The Pedigree Fallacy

First posted on The Times of Israel at:

Netziv Exodus: Vaera

The Pedigree Fallacy

“The person who has nothing to brag about but their ancestors is like a potato; the best part of them is underground.”  -Sir Thomas Overbore

In Jewish circles, much weight is often given to a person’s “Yichus” – his ancestry. If the person is descendent from a great line of Rabbis, we are instantly impressed by their prestigious lineage.

The Torah at times goes out of its way to give the genealogy of key personalities. Aaron the High Priest is introduced via his great-grandfather, Levi, followed by his grandfather, Kehat, and his father, Amram. To round out the picture, we are also told about Aaron’s children and grandchild, Pinhas (a future High Priest). Aaron’s is clearly the great priestly family of Israel with a mighty lineage.

The Netziv on Exodus 6:14 however, is not impressed by the powerful ancestry. He ironically comes to his conclusion from the mention of Aaron’s much more famous brother, Moses. He explains that Moses is mentioned in the verse on his own merit – not that of his ancestors. Moses was great because of the connection he developed with God and his absorption of the divine will. Moses reached the height of human potential because of his intimate attachment to God’s Torah. The Netziv takes a step further and claims that greatness in Torah is superior to any “Yichus” – to any ancestry, as holy and noble as it might be.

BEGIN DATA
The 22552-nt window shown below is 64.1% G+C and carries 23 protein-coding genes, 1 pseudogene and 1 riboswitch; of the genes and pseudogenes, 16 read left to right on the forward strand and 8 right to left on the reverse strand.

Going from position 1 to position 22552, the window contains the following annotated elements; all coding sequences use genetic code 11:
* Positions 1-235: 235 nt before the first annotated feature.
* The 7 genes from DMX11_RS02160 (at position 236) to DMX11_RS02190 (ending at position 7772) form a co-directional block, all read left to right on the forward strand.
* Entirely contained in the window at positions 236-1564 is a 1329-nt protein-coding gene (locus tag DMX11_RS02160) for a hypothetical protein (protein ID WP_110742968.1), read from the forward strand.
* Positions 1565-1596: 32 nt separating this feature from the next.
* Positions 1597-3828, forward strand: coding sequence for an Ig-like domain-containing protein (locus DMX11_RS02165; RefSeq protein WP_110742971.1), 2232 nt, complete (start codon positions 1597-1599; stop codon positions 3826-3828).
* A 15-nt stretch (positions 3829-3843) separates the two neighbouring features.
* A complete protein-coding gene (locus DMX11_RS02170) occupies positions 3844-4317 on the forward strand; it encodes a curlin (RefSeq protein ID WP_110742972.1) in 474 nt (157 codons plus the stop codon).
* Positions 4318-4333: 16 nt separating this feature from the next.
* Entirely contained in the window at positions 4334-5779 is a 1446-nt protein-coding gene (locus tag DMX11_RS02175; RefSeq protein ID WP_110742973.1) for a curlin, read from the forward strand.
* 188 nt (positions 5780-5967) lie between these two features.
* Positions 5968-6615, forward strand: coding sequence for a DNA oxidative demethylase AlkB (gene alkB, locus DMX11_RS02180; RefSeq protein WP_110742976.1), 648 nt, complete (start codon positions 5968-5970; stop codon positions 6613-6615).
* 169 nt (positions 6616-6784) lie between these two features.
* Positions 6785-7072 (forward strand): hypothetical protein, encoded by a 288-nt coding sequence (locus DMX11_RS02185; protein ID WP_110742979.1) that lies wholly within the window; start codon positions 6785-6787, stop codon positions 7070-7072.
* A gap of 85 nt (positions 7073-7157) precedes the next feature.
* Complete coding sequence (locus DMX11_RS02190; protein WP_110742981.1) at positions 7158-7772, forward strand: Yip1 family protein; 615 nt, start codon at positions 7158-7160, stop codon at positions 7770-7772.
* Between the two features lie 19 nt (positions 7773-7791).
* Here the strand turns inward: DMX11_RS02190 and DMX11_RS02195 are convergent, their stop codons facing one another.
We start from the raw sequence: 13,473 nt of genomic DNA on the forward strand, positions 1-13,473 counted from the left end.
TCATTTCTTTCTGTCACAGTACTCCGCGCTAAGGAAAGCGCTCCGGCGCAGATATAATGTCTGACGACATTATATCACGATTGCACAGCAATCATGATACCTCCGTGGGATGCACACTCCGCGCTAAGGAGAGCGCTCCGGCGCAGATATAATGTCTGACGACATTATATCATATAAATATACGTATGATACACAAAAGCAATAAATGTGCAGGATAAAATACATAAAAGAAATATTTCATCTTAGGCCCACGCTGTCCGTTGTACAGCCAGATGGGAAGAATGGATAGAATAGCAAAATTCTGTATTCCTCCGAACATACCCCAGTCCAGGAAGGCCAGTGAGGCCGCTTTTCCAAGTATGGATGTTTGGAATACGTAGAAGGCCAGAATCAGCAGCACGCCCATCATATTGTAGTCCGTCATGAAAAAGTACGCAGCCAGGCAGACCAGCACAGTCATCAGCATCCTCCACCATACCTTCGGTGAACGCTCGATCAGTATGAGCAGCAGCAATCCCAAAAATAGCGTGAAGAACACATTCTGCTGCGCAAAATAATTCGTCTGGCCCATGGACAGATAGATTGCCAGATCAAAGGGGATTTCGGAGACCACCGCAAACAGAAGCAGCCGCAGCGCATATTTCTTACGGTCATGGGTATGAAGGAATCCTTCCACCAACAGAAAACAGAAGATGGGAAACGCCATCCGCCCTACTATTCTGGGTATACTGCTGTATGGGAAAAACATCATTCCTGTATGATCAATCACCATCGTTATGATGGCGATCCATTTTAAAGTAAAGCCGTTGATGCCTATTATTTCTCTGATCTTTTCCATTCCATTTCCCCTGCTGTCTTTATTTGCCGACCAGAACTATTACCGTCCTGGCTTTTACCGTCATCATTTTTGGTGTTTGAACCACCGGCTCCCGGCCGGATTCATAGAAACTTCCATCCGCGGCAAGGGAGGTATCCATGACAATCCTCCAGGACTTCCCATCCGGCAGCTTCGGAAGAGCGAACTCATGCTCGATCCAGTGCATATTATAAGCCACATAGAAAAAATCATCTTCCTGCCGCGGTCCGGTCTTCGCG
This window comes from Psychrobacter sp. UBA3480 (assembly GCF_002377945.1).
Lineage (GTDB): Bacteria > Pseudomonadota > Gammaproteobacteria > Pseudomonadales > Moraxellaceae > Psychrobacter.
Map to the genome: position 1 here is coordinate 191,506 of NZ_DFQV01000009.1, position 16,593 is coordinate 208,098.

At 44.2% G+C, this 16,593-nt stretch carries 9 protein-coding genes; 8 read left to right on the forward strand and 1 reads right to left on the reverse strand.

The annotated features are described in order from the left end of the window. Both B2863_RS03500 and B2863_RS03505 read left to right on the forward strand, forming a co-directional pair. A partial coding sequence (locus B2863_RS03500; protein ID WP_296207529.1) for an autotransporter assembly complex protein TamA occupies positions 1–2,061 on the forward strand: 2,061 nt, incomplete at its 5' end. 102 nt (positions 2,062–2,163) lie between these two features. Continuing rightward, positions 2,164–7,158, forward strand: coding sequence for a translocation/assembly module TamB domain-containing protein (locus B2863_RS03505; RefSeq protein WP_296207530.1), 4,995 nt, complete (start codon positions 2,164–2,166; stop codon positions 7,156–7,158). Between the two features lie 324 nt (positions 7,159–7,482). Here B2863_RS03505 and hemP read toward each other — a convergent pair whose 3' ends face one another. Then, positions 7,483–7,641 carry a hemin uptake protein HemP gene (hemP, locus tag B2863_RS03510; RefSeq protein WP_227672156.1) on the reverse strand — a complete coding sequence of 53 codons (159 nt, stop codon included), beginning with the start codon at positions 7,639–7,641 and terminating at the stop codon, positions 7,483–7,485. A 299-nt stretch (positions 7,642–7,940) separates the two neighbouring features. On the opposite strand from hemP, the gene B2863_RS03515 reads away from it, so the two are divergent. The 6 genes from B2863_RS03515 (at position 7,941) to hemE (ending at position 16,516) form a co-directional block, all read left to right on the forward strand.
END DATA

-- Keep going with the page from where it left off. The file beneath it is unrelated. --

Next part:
May we appreciate whatever great ancestors we may have – but establish our own good names.

Shabbat Shalom,



To the descendants of great personalities.

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